Justine Van Den Borne, of Melborne, Australia, jumped in her car one afternoon with her daughter and the two headed off to shop. It was exciting for both of them, as it had been quite some time since they were able to do such a thing. Justine pulled into a handicapped parking space, got out of the car and started walking toward the shops.
But Justine started getting a lot of evil stares from several others who were in the parking lot. They had watched her pull into a handicapped spot and she got out of the car and appeared to be walking with no difficulty at all. Didn’t matter that she had a handicapped parking sticker on her vehicle. People watched her and her daughter walk normally from her car. They could not see any reason for her to park in that handicapped spot.
But Justine shrugged off those evil stares. She was actually having a good day, because her multiple sclerosis was not acting up on her. It was a day when she didn’t have to rely on getting around in a wheelchair or with a walker. Justine relishes those good days, because often the disease causes numbness and tingling in her limbs, loss of vision, extreme fatigue and slurred speech. Those days can be extremely difficult, and those symptoms could return at any time. It’s a crippling lifelong condition. And that’s why she parked in the handicapped spot.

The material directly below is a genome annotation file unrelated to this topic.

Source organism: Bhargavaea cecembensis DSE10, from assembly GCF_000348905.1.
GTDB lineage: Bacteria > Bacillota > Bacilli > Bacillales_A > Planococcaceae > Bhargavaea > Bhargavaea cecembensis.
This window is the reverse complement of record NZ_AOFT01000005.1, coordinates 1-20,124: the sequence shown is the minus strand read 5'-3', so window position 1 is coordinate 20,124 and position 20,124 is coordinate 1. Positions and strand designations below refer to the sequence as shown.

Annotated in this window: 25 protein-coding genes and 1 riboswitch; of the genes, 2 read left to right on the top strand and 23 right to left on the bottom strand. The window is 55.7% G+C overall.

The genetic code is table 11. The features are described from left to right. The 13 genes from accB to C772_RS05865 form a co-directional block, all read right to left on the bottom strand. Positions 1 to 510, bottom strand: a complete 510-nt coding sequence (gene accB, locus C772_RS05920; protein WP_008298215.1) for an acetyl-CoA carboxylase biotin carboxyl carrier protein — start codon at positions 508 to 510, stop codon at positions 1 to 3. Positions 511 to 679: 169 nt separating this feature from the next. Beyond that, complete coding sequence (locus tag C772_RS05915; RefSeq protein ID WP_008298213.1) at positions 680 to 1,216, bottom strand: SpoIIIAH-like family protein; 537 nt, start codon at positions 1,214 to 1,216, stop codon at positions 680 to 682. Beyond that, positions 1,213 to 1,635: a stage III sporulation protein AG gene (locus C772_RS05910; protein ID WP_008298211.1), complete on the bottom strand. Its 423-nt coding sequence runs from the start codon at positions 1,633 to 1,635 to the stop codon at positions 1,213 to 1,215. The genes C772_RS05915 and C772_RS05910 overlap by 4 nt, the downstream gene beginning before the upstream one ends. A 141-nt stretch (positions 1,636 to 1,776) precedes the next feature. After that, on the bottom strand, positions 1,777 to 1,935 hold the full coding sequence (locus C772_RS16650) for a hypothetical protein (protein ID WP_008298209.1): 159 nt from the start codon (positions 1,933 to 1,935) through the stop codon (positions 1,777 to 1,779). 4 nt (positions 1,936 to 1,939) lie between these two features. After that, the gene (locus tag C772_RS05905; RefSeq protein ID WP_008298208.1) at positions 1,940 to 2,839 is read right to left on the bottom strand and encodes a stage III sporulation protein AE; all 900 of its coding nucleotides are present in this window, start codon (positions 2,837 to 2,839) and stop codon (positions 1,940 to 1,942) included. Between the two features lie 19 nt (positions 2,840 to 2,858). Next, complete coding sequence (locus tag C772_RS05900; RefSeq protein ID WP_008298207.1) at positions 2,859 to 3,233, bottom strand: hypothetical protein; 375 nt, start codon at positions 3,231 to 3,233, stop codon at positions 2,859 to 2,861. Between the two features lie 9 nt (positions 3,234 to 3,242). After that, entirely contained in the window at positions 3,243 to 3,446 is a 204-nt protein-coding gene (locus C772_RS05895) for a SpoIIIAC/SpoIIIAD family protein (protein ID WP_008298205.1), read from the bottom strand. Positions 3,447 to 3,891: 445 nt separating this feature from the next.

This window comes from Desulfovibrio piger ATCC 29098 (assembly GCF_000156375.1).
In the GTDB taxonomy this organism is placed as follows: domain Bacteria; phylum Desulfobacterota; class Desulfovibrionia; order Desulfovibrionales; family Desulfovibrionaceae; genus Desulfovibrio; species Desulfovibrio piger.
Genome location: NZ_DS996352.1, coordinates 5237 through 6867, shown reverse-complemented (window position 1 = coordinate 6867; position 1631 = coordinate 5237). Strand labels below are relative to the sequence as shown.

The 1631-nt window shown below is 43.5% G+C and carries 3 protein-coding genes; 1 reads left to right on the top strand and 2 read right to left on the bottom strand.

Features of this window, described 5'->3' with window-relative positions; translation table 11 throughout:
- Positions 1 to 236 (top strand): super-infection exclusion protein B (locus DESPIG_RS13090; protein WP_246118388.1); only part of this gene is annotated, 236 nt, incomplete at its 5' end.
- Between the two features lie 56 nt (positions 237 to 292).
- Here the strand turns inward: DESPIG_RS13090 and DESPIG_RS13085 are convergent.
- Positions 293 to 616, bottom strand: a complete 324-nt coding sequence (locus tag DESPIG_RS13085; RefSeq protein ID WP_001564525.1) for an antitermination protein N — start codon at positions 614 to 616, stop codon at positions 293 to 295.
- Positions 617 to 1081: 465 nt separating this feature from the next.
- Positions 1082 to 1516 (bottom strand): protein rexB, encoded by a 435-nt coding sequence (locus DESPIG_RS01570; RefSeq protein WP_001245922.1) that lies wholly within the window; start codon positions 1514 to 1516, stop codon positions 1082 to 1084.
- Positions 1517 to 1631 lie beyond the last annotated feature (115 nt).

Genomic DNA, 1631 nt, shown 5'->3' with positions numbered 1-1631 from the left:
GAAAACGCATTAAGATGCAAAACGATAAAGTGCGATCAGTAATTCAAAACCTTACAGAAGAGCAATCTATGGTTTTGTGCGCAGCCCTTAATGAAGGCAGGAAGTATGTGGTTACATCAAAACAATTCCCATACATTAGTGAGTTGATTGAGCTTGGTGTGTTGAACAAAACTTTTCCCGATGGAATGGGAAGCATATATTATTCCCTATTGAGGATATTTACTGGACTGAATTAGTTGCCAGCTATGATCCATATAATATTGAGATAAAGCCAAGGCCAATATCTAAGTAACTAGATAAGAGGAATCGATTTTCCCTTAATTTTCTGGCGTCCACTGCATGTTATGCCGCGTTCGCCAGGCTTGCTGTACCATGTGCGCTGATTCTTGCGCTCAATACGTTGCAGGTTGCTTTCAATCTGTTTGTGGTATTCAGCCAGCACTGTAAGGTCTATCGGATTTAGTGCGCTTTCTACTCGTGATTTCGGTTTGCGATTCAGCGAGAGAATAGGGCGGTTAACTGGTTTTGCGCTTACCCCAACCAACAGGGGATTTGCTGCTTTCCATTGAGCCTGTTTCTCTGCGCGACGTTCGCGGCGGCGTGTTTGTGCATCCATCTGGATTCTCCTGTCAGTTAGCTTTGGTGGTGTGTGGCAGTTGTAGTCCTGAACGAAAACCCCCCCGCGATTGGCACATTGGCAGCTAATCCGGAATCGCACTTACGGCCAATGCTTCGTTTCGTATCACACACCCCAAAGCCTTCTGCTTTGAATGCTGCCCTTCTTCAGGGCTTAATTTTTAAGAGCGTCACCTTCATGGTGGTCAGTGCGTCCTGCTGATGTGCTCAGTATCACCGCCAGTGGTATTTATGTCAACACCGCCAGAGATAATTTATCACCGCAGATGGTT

So Justine and her daughter carried on and had a fun afternoon of shopping. But when they returned to the car, Justine found a note on her windshield from someone who obviously wasn’t going to let her walking capabilities go.
The note read: “Did you forget your wheelchair?”
It upset Justine, and she stewed about it for a few days. Then, she posted this message on Facebook: “To person that left this on my car last week at Mitcham Shopping Centre – I was diagnosed with Multiple Sclerosis when I was 35. Not just MS but the worst one that never goes away and is slowly crippling my life. My kids have had to deal with things that kids shouldn’t ever have to deal with and all of our futures are forever changed.
On the day you saw me I was having a good day, I was walking with my daughter, unaided, having a nice day. Thank you for ruining that. “You made me feel like people were looking at me, the exact way I feel when I can’t walk properly. I am sick of people like yourself abusing me on my good days for using a facility I am entitled to.
A disability doesn’t always mean a person has to be wheelchair bound, but lucky for you I one day will be. Right now my focus is to walk into my best friend’s wedding next September and not have to be pushed. I will be 42. Before you ruin another person’s day remember you don’t know everything and just because you can’t see it, it doesn’t mean a person isn’t struggling to put one foot in front of the other.”
To person that left this on my car last week at Mitcham Shopping Centre- I was diagnosed with Multiple Sclerosis when I…Posted by Justine Van Den Borne on Monday, 9 November 2015
It was a powerful message. And I’m sure it’s one that all of us… including me… will keep in mind the next time we see someone pull into a handicapped spot who doesn’t APPEAR to be disabled.